More tools doesn’t equal more creativity or originality.

There’s no sense in waiting for the right tools and gear. Nor for right time for that matter.

Be resourceful. Make do with what you have and make it shine.

STAY BOLD, Keep Pursuing,
— Josh Waggoner | Daily Blog #963

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The Struggle

“I really try to put myself in uncomfortable situations. Complacency is my enemy.”

Trent Reznor

Complacency can creep up on you at any stage of your journey. Beginning, middle, and end.

  • When you think you have nothing and feel hopeless—you can become complacent to the life you dislike but tolerate.
  • When you are finally starting to make progress—but then you let the fear of failure (or success) lead you to procrastinate and avoid what you need/want to do.
  • When you’ve succeeded beyond your wildest dreams (or your family has succeeded before you, and has accrued wealth and/or status) — you can become complacent to a life of luxury. Your immediate needs are fulfilled, but you can’t help but wonder, “Is this all there is?”

Complacency also lives somewhere in the middle of not failure and success. A not-not world. A negative space. That pesky in-between state where nothing seems to be happening to us. We are working harder than we ever have, but we’re not making progress towards our goals. Or we aren’t trying hard enough to tip over into something better, but we aren’t getting worse either.

The word ‘struggle’ gets a bad rap, but it’s through the continuous drive to learn and improve, and the love of the craft that we can find meaning within our lives.

There’s a paradox here though— momentum creates both meaning and struggle. In fact, the struggle to be someone, or the struggle to create something worthwhile gives us the energy to stand out and make an impact.

Joy is found in motion. Work. Rest. Work Rest. Forward. Change. Towards somethings. Without that things can feel lost and distant. Luckily, there’s purpose waiting around every corner, you just have to put one foot in front of the other to see it.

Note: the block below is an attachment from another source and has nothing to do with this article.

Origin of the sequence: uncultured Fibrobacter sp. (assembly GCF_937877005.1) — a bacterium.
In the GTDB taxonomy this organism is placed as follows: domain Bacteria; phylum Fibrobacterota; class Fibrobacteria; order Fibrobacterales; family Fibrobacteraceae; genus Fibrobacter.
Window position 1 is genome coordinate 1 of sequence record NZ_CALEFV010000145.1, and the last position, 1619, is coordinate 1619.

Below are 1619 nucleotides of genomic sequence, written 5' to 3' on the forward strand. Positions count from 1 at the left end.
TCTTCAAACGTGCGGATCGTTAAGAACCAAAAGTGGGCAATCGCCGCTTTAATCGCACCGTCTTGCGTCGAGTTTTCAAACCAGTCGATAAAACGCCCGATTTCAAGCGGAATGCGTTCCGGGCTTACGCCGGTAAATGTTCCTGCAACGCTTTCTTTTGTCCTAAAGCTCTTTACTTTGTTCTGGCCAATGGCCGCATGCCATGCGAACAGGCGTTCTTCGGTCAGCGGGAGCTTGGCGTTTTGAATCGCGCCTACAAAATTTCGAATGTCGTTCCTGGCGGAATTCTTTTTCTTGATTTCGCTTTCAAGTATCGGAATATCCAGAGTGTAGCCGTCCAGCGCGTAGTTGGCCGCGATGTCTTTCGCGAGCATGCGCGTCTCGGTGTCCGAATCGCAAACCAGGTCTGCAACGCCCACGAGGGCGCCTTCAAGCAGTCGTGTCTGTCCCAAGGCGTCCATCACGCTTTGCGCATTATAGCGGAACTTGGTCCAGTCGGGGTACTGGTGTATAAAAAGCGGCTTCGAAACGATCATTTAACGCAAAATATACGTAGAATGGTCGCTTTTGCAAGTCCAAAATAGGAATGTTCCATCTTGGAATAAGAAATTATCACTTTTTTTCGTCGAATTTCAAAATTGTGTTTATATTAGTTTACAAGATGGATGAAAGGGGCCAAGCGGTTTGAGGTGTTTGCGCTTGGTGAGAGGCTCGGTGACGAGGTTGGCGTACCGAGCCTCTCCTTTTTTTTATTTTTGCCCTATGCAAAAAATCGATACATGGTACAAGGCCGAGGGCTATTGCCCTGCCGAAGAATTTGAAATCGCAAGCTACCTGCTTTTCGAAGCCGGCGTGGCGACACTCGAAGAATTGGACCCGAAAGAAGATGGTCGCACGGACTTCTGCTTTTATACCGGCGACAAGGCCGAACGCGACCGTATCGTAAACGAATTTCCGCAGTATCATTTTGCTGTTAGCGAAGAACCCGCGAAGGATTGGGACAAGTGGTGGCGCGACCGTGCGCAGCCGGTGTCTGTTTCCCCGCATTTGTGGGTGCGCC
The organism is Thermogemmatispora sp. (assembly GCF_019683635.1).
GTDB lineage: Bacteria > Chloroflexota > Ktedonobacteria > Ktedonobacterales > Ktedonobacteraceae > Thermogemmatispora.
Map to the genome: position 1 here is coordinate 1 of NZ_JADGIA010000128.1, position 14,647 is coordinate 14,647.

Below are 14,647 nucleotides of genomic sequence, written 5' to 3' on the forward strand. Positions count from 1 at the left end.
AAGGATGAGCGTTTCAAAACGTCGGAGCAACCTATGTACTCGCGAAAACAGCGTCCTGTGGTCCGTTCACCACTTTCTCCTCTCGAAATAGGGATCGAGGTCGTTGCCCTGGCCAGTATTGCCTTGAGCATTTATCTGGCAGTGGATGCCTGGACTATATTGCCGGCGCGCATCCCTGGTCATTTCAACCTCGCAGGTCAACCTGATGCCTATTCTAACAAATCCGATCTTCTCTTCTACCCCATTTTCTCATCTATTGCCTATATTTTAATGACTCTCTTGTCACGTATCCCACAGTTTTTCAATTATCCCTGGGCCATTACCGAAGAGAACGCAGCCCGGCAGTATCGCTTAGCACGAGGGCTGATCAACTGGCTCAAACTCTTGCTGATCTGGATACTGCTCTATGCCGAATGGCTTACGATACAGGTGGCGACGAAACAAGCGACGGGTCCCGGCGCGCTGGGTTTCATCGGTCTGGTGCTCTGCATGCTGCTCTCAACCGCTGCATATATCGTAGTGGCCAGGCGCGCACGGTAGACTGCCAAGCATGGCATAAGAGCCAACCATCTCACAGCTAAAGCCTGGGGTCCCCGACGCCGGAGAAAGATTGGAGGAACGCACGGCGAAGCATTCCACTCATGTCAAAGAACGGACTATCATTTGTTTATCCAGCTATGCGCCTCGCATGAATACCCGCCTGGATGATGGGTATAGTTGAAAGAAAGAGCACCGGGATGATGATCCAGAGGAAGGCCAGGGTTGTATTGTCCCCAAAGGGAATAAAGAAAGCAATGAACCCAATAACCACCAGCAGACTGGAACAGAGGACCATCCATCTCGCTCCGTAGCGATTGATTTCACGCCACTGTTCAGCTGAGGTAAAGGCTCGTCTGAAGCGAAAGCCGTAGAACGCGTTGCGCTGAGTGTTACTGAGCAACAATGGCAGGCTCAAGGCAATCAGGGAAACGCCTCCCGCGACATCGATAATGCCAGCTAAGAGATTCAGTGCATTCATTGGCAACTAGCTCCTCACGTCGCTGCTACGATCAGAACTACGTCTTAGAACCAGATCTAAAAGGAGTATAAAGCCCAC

The struggle isn’t the problem. The struggle is the solution. Let go of trying to rid yourself of struggle and embrace what comes, no matter if you like it or not.

STAY BOLD, Keep Pursuing,
— Josh Waggoner | Daily Blog #933

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“Our greatest glory is not in never failing, but in rising up every time we fail.”
— Ralph Waldo Emerson

I’m always torn between staying up later to have a little more time to learn and work on my passion projects, versus going to bed on time so that future josh will feel fresh in the morning.

Should I grit my teeth and push a little bit more, or do I let go and rejuvenate?

I’ve read Dr. Matthew Walker’s book, Why We Sleep, I understand how vital good sleep is—not just for creativity— but for everything. Yet still, I’m torn. I don’t know what my future looks like. Would future Josh wish that past Josh tried harder or does he wish that past Me didn’t focus so much energy on doing more?

More doesn’t always bring you the results you are seeking.

As Seneca once wrote, “We are more often frightened than hurt; and we suffer more from imagination than from reality.”

I suppose it doesn’t matter as long as I’m living a life true to myself. My dreams in life aren’t going to realize themselves. There’s a reason most people don’t do what they want to do—they convince themselves it’s not possible. As long as we are making decisions for the right reasons—based on value, connection, joy, love, meaning, passion, curiosity, etc— it doesn’t really matter how long it takes for my day to come, or even if it does. Because if you live true to yourself, and treat yourself and others with respect and care, then the life that we end up living will be 10x as meaningful, compared to a life spent in fear, doubt, and by someone else’s rules.

It’s a simple idea, but it’s far from easy. If it were easy, everyone would be doing it. It takes strength and perseverance to surrender to the moment while also never wavering on who you are and who you want to be.

STAY BOLD, Keep Pursuing,
— Josh Waggoner | Daily Blog #929